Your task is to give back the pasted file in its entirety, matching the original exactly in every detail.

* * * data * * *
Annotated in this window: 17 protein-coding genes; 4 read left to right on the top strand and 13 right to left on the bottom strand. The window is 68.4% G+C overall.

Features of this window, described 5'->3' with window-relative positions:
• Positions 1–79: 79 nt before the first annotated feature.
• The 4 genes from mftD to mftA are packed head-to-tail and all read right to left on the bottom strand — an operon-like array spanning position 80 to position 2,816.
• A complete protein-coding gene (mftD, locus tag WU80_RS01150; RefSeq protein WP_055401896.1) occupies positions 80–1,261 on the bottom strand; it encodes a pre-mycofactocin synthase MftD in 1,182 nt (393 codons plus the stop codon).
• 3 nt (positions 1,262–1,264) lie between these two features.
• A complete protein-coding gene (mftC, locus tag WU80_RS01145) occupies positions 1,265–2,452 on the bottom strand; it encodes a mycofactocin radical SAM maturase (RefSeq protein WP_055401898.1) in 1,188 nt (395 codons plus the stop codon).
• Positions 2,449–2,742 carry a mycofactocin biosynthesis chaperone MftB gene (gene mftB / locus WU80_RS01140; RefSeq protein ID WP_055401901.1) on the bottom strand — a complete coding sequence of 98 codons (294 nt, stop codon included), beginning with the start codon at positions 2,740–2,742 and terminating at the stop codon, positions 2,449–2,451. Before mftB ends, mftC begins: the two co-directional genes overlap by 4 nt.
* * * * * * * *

Annotated in this window: 17 protein-coding genes; 4 read left to right on the top strand and 13 right to left on the bottom strand. The window is 68.4% G+C overall.

Features of this window, described 5'->3' with window-relative positions:
• Positions 1–79: 79 nt before the first annotated feature.
• The 4 genes from mftD to mftA are packed head-to-tail and all read right to left on the bottom strand — an operon-like array spanning position 80 to position 2,816.
• A complete protein-coding gene (mftD, locus tag WU80_RS01150; RefSeq protein WP_055401896.1) occupies positions 80–1,261 on the bottom strand; it encodes a pre-mycofactocin synthase MftD in 1,182 nt (393 codons plus the stop codon).
• 3 nt (positions 1,262–1,264) lie between these two features.
• A complete protein-coding gene (mftC, locus tag WU80_RS01145) occupies positions 1,265–2,452 on the bottom strand; it encodes a mycofactocin radical SAM maturase (RefSeq protein WP_055401898.1) in 1,188 nt (395 codons plus the stop codon).
• Positions 2,449–2,742 carry a mycofactocin biosynthesis chaperone MftB gene (gene mftB / locus WU80_RS01140; RefSeq protein ID WP_055401901.1) on the bottom strand — a complete coding sequence of 98 codons (294 nt, stop codon included), beginning with the start codon at positions 2,740–2,742 and terminating at the stop codon, positions 2,449–2,451. Before mftB ends, mftC begins: the two co-directional genes overlap by 4 nt.